David Chase analyzes final 'Sopranos' scene, shot by shot
Few television scenes have been picked apart and argued over more than the finale diner sequence of The Sopranos. Creator David Chase has always remained careful to never explicitly state what happens as the sceen cuts to black—and the fate of Tony Soprano and his family hangs in the balance.
While he still won’t likely reveal whether Tony lives or dies anytime soon, Chase did recently open up about the scene, giving more insight than he ever has before.
Writing for the Directors Guild of America Quarterly, Chase penned a shot-by-shot analysis of the show’s final scene, offering some clarity for many—and likely further frustration for some—about why the it plays out as it does.
Chase’s entire analysis is fascinating, and well worth a thorough read. But what every fan will inevitably want to know is what he has to say about Tony’s final moment on screen, and that famed cut to black.
“I’m not going to go into [if that’s Tony’s POV],” Chase writes. “I thought the possibility would go through a lot of people’s minds or maybe everybody’s mind that he was killed. He might have gotten shot three years ago in that situation. But he didn’t. Whether this is the end here, or not, it’s going to come at some point for the rest of us.”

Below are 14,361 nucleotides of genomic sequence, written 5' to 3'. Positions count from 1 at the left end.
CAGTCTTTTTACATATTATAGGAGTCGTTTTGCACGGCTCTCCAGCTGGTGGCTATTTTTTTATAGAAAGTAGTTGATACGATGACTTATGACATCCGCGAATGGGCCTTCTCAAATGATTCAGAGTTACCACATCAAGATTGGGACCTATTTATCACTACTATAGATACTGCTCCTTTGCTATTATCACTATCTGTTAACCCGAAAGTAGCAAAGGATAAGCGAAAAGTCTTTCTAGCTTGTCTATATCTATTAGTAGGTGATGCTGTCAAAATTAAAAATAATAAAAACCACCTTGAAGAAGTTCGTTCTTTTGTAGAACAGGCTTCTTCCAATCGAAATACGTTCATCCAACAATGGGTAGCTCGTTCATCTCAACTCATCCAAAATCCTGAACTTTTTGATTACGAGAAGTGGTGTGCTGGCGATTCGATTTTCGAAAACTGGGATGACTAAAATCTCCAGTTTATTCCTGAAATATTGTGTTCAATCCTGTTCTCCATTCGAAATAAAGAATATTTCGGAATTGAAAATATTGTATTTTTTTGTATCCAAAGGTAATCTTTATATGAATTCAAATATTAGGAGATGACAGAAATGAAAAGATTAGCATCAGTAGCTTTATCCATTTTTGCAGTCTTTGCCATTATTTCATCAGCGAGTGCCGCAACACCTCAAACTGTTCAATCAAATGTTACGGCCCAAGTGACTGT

He goes on to describe the ending, including the screen cutting to black mid-lyric and mid-shot, as much more obvious in its intention than most people have considered.
“I never considered the black a shot. I just thought what we see is black,” he says. “The ceiling I was going for at that point, the biggest feeling I was going for, honestly, was don’t stop believing. It was very simple and much more on the nose than people think. That’s what I wanted people to believe. That life ends and death comes, but don’t stop believing.”
While Chase may not give fans the answer they want, his explanation is surprisingly open, especially in comparison to previous observations about the scene.
Most interesting is just how important Journey’s “Don’t Stop Believing” is to the entire sequence. The showrunner explains there were three songs in contention, but that Journey’s karaoke favorite best fit the mood he was going for.
“The music is very important to me in terms of the timing of the scene, the rhythm of the scene,” Chase said. “The song dictates part of the pace. And having certain lyrics of the song, and certain instrumental flourishes happen in certain places, dictates what the cuts will be. I directed the scene to fit the song.” It dictated how and when Tony’s family members came into the diner, and even played into Meadow’s struggles parking outside.
“Cutting to Meadow parking was my way of building up the tension and building up the suspense, but more than that I wanted to demonstrate the lyrics of the song, which is streetlights, people walking up and down the boulevard, because that’s what the song is saying,” Chase says.
Read Chase’s entire analysis for much more insight into the scene and the showrunner’s intent